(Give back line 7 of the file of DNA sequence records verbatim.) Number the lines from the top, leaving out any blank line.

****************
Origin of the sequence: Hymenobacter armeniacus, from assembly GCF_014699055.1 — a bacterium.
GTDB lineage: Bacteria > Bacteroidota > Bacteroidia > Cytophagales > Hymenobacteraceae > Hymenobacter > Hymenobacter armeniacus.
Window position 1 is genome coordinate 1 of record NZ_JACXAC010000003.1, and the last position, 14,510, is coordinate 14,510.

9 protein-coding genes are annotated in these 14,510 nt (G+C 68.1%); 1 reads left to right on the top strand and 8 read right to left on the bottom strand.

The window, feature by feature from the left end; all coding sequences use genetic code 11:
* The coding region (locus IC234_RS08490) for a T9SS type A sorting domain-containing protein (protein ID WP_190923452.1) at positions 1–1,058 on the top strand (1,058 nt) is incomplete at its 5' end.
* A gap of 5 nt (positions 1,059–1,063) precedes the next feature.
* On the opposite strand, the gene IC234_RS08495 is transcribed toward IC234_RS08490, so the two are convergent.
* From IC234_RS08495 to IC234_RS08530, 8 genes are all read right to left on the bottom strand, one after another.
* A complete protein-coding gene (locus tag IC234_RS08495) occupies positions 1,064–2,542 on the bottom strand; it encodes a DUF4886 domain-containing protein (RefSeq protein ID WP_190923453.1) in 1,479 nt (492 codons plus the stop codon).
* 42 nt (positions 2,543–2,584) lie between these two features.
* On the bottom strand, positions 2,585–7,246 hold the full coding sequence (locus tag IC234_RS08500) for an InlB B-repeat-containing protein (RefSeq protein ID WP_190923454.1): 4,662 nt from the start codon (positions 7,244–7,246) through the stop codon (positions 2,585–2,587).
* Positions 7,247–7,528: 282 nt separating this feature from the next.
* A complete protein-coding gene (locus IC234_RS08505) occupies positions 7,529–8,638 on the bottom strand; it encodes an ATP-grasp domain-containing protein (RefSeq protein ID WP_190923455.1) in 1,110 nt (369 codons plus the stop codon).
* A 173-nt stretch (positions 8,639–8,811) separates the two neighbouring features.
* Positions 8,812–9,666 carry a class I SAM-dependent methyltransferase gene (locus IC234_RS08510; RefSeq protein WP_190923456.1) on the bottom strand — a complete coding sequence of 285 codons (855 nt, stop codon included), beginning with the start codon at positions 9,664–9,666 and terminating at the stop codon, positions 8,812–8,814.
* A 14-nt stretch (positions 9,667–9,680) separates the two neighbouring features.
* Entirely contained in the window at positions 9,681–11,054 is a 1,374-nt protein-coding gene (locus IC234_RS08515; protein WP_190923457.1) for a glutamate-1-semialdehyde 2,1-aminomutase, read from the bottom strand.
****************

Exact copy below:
* A gap of 5 nt (positions 1,059–1,063) precedes the next feature.